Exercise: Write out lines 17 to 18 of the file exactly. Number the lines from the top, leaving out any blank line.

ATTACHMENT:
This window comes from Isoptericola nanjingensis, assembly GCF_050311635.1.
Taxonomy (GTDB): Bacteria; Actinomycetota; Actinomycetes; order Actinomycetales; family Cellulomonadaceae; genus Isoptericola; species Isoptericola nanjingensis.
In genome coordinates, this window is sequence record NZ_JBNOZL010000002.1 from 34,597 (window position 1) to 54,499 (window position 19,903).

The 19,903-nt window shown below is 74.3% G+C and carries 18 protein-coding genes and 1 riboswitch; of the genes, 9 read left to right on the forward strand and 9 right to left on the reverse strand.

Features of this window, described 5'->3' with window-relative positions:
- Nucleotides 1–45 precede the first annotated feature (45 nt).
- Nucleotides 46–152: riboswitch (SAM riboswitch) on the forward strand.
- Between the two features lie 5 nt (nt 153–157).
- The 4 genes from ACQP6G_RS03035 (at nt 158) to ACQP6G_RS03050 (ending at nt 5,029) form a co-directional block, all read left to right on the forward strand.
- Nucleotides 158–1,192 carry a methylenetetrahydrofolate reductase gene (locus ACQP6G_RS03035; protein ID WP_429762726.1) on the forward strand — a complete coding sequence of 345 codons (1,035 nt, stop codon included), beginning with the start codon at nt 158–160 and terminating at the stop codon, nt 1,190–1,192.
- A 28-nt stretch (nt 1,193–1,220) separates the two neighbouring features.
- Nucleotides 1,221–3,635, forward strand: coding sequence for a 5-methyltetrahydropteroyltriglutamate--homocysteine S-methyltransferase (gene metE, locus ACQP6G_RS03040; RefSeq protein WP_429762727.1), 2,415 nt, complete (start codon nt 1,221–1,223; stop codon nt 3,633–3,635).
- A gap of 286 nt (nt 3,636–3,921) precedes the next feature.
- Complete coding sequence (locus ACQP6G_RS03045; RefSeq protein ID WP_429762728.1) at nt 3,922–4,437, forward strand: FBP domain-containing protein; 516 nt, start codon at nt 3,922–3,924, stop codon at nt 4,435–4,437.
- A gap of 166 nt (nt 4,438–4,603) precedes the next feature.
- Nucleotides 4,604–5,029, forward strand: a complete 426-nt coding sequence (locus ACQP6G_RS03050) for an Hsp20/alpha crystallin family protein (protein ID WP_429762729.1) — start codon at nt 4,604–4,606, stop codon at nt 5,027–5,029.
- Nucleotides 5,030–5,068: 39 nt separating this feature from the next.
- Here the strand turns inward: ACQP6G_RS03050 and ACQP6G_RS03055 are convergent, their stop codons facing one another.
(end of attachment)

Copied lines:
- Nucleotides 5,030–5,068: 39 nt separating this feature from the next.
- Here the strand turns inward: ACQP6G_RS03050 and ACQP6G_RS03055 are convergent, their stop codons facing one another.